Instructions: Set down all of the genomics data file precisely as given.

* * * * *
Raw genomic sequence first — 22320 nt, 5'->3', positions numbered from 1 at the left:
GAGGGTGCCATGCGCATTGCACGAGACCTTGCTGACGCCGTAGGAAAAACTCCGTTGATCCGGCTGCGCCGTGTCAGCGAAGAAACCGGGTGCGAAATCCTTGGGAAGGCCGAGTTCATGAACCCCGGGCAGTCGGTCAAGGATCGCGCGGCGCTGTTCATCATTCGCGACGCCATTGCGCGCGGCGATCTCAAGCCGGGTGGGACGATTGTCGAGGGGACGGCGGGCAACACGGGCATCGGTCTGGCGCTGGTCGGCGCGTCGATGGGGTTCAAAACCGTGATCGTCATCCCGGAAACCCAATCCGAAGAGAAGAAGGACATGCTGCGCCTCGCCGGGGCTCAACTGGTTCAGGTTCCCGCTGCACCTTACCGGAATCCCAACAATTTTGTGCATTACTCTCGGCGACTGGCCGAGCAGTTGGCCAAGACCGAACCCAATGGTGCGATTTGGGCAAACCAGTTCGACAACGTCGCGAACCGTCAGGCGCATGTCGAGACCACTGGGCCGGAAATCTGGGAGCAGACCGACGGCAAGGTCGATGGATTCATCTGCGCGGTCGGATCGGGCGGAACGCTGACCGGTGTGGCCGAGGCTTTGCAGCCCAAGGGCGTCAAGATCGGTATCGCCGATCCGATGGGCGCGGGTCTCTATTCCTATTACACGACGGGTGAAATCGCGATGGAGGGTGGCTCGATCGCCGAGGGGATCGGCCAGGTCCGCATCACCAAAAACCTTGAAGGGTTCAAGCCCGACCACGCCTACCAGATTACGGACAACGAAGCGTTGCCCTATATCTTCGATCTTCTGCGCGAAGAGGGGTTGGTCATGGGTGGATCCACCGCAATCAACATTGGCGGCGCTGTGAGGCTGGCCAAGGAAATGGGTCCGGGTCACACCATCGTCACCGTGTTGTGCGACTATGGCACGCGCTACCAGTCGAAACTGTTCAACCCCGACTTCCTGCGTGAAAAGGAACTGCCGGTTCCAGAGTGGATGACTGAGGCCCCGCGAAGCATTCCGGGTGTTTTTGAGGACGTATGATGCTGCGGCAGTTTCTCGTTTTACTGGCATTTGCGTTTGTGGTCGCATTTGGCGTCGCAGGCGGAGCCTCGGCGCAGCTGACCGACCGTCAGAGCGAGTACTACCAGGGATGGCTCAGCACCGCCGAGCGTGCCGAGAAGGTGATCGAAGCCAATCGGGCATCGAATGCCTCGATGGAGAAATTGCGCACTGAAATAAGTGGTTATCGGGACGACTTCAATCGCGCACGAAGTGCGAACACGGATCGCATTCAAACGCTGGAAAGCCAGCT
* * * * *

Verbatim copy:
Raw genomic sequence first — 22320 nt, 5'->3', positions numbered from 1 at the left:
GAGGGTGCCATGCGCATTGCACGAGACCTTGCTGACGCCGTAGGAAAAACTCCGTTGATCCGGCTGCGCCGTGTCAGCGAAGAAACCGGGTGCGAAATCCTTGGGAAGGCCGAGTTCATGAACCCCGGGCAGTCGGTCAAGGATCGCGCGGCGCTGTTCATCATTCGCGACGCCATTGCGCGCGGCGATCTCAAGCCGGGTGGGACGATTGTCGAGGGGACGGCGGGCAACACGGGCATCGGTCTGGCGCTGGTCGGCGCGTCGATGGGGTTCAAAACCGTGATCGTCATCCCGGAAACCCAATCCGAAGAGAAGAAGGACATGCTGCGCCTCGCCGGGGCTCAACTGGTTCAGGTTCCCGCTGCACCTTACCGGAATCCCAACAATTTTGTGCATTACTCTCGGCGACTGGCCGAGCAGTTGGCCAAGACCGAACCCAATGGTGCGATTTGGGCAAACCAGTTCGACAACGTCGCGAACCGTCAGGCGCATGTCGAGACCACTGGGCCGGAAATCTGGGAGCAGACCGACGGCAAGGTCGATGGATTCATCTGCGCGGTCGGATCGGGCGGAACGCTGACCGGTGTGGCCGAGGCTTTGCAGCCCAAGGGCGTCAAGATCGGTATCGCCGATCCGATGGGCGCGGGTCTCTATTCCTATTACACGACGGGTGAAATCGCGATGGAGGGTGGCTCGATCGCCGAGGGGATCGGCCAGGTCCGCATCACCAAAAACCTTGAAGGGTTCAAGCCCGACCACGCCTACCAGATTACGGACAACGAAGCGTTGCCCTATATCTTCGATCTTCTGCGCGAAGAGGGGTTGGTCATGGGTGGATCCACCGCAATCAACATTGGCGGCGCTGTGAGGCTGGCCAAGGAAATGGGTCCGGGTCACACCATCGTCACCGTGTTGTGCGACTATGGCACGCGCTACCAGTCGAAACTGTTCAACCCCGACTTCCTGCGTGAAAAGGAACTGCCGGTTCCAGAGTGGATGACTGAGGCCCCGCGAAGCATTCCGGGTGTTTTTGAGGACGTATGATGCTGCGGCAGTTTCTCGTTTTACTGGCATTTGCGTTTGTGGTCGCATTTGGCGTCGCAGGCGGAGCCTCGGCGCAGCTGACCGACCGTCAGAGCGAGTACTACCAGGGATGGCTCAGCACCGCCGAGCGTGCCGAGAAGGTGATCGAAGCCAATCGGGCATCGAATGCCTCGATGGAGAAATTGCGCACTGAAATAAGTGGTTATCGGGACGACTTCAATCGCGCACGAAGTGCGAACACGGATCGCATTCAAACGCTGGAAAGCCAGCT